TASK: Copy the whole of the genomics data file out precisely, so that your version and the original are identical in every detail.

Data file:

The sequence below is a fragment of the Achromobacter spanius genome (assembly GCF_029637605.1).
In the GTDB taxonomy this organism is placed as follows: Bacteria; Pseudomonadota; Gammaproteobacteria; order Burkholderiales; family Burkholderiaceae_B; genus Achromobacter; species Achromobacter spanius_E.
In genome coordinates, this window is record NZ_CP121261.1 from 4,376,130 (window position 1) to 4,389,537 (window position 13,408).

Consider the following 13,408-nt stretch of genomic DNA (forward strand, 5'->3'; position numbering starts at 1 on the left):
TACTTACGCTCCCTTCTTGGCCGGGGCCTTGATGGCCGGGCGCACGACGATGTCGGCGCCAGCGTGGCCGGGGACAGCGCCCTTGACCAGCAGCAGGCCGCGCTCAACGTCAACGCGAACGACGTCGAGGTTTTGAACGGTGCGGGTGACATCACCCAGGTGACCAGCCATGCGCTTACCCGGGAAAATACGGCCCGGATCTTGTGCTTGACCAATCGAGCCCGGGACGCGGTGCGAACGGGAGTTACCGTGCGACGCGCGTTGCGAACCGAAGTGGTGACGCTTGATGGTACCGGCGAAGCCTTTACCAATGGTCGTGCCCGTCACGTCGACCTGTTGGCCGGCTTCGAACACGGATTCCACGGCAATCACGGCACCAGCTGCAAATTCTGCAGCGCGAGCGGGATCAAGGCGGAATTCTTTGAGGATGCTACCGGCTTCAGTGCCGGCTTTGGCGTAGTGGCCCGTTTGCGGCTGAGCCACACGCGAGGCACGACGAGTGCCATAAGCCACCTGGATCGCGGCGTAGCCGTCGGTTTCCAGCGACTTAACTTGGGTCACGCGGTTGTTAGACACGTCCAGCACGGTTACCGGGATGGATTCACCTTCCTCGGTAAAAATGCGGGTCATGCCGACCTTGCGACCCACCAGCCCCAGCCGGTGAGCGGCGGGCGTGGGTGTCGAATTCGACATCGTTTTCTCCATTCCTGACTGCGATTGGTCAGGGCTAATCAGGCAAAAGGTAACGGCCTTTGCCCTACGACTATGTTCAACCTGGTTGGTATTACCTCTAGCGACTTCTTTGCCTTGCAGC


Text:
The sequence below is a fragment of the Achromobacter spanius genome (assembly GCF_029637605.1).
In the GTDB taxonomy this organism is placed as follows: Bacteria; Pseudomonadota; Gammaproteobacteria; order Burkholderiales; family Burkholderiaceae_B; genus Achromobacter; species Achromobacter spanius_E.
In genome coordinates, this window is record NZ_CP121261.1 from 4,376,130 (window position 1) to 4,389,537 (window position 13,408).

Consider the following 13,408-nt stretch of genomic DNA (forward strand, 5'->3'; position numbering starts at 1 on the left):
TACTTACGCTCCCTTCTTGGCCGGGGCCTTGATGGCCGGGCGCACGACGATGTCGGCGCCAGCGTGGCCGGGGACAGCGCCCTTGACCAGCAGCAGGCCGCGCTCAACGTCAACGCGAACGACGTCGAGGTTTTGAACGGTGCGGGTGACATCACCCAGGTGACCAGCCATGCGCTTACCCGGGAAAATACGGCCCGGATCTTGTGCTTGACCAATCGAGCCCGGGACGCGGTGCGAACGGGAGTTACCGTGCGACGCGCGTTGCGAACCGAAGTGGTGACGCTTGATGGTACCGGCGAAGCCTTTACCAATGGTCGTGCCCGTCACGTCGACCTGTTGGCCGGCTTCGAACACGGATTCCACGGCAATCACGGCACCAGCTGCAAATTCTGCAGCGCGAGCGGGATCAAGGCGGAATTCTTTGAGGATGCTACCGGCTTCAGTGCCGGCTTTGGCGTAGTGGCCCGTTTGCGGCTGAGCCACACGCGAGGCACGACGAGTGCCATAAGCCACCTGGATCGCGGCGTAGCCGTCGGTTTCCAGCGACTTAACTTGGGTCACGCGGTTGTTAGACACGTCCAGCACGGTTACCGGGATGGATTCACCTTCCTCGGTAAAAATGCGGGTCATGCCGACCTTGCGACCCACCAGCCCCAGCCGGTGAGCGGCGGGCGTGGGTGTCGAATTCGACATCGTTTTCTCCATTCCTGACTGCGATTGGTCAGGGCTAATCAGGCAAAAGGTAACGGCCTTTGCCCTACGACTATGTTCAACCTGGTTGGTATTACCTCTAGCGACTTCTTTGCCTTGCAGC